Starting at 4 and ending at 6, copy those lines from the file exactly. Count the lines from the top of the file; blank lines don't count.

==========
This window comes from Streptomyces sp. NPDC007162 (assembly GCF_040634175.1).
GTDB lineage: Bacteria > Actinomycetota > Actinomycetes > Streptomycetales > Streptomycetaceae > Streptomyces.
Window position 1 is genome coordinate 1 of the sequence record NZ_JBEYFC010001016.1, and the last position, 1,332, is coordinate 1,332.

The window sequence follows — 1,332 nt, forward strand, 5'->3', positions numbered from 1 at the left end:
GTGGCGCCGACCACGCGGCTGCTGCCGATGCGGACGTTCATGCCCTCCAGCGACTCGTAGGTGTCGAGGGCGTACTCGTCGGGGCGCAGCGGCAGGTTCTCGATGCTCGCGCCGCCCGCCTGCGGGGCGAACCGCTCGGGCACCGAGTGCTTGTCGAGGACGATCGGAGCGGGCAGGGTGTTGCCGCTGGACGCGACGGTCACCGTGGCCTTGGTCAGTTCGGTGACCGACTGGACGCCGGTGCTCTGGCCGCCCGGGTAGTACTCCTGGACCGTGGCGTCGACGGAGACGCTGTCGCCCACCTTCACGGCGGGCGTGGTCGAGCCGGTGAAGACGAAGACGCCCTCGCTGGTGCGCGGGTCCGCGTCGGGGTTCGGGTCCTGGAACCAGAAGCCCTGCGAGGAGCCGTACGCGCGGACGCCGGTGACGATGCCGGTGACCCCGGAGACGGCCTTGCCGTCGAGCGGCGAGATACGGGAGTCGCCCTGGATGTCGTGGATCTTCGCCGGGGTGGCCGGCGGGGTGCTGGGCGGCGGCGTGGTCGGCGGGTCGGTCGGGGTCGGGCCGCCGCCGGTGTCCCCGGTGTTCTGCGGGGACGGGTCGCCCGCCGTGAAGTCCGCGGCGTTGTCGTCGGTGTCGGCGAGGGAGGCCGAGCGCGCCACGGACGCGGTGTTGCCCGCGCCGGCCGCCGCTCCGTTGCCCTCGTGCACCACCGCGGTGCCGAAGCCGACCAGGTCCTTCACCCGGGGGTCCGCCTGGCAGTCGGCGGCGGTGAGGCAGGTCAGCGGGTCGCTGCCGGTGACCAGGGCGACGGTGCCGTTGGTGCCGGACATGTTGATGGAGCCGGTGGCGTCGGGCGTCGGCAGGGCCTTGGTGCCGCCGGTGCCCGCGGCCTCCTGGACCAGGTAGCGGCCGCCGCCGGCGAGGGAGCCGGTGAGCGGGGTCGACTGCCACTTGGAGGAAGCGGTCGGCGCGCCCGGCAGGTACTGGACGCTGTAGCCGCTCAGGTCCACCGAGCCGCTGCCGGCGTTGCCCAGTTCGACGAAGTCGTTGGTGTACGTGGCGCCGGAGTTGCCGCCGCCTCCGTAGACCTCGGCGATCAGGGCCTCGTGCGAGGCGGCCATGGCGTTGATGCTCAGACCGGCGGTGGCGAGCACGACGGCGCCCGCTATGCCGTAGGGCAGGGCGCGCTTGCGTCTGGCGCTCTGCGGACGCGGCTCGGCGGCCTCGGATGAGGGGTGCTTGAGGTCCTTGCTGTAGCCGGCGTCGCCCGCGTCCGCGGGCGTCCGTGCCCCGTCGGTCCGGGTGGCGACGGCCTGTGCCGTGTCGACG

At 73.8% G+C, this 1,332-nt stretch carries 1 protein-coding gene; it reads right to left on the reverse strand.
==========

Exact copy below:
The window sequence follows — 1,332 nt, forward strand, 5'->3', positions numbered from 1 at the left end:
GTGGCGCCGACCACGCGGCTGCTGCCGATGCGGACGTTCATGCCCTCCAGCGACTCGTAGGTGTCGAGGGCGTACTCGTCGGGGCGCAGCGGCAGGTTCTCGATGCTCGCGCCGCCCGCCTGCGGGGCGAACCGCTCGGGCACCGAGTGCTTGTCGAGGACGATCGGAGCGGGCAGGGTGTTGCCGCTGGACGCGACGGTCACCGTGGCCTTGGTCAGTTCGGTGACCGACTGGACGCCGGTGCTCTGGCCGCCCGGGTAGTACTCCTGGACCGTGGCGTCGACGGAGACGCTGTCGCCCACCTTCACGGCGGGCGTGGTCGAGCCGGTGAAGACGAAGACGCCCTCGCTGGTGCGCGGGTCCGCGTCGGGGTTCGGGTCCTGGAACCAGAAGCCCTGCGAGGAGCCGTACGCGCGGACGCCGGTGACGATGCCGGTGACCCCGGAGACGGCCTTGCCGTCGAGCGGCGAGATACGGGAGTCGCCCTGGATGTCGTGGATCTTCGCCGGGGTGGCCGGCGGGGTGCTGGGCGGCGGCGTGGTCGGCGGGTCGGTCGGGGTCGGGCCGCCGCCGGTGTCCCCGGTGTTCTGCGGGGACGGGTCGCCCGCCGTGAAGTCCGCGGCGTTGTCGTCGGTGTCGGCGAGGGAGGCCGAGCGCGCCACGGACGCGGTGTTGCCCGCGCCGGCCGCCGCTCCGTTGCCCTCGTGCACCACCGCGGTGCCGAAGCCGACCAGGTCCTTCACCCGGGGGTCCGCCTGGCAGTCGGCGGCGGTGAGGCAGGTCAGCGGGTCGCTGCCGGTGACCAGGGCGACGGTGCCGTTGGTGCCGGACATGTTGATGGAGCCGGTGGCGTCGGGCGTCGGCAGGGCCTTGGTGCCGCCGGTGCCCGCGGCCTCCTGGACCAGGTAGCGGCCGCCGCCGGCGAGGGAGCCGGTGAGCGGGGTCGACTGCCACTTGGAGGAAGCGGTCGGCGCGCCCGGCAGGTACTGGACGCTGTAGCCGCTCAGGTCCACCGAGCCGCTGCCGGCGTTGCCCAGTTCGACGAAGTCGTTGGTGTACGTGGCGCCGGAGTTGCCGCCGCCTCCGTAGACCTCGGCGATCAGGGCCTCGTGCGAGGCGGCCATGGCGTTGATGCTCAGACCGGCGGTGGCGAGCACGACGGCGCCCGCTATGCCGTAGGGCAGGGCGCGCTTGCGTCTGGCGCTCTGCGGACGCGGCTCGGCGGCCTCGGATGAGGGGTGCTTGAGGTCCTTGCTGTAGCCGGCGTCGCCCGCGTCCGCGGGCGTCCGTGCCCCGTCGGTCCGGGTGGCGACGGCCTGTGCCGTGTCGACG

At 73.8% G+C, this 1,332-nt stretch carries 1 protein-coding gene; it reads right to left on the reverse strand.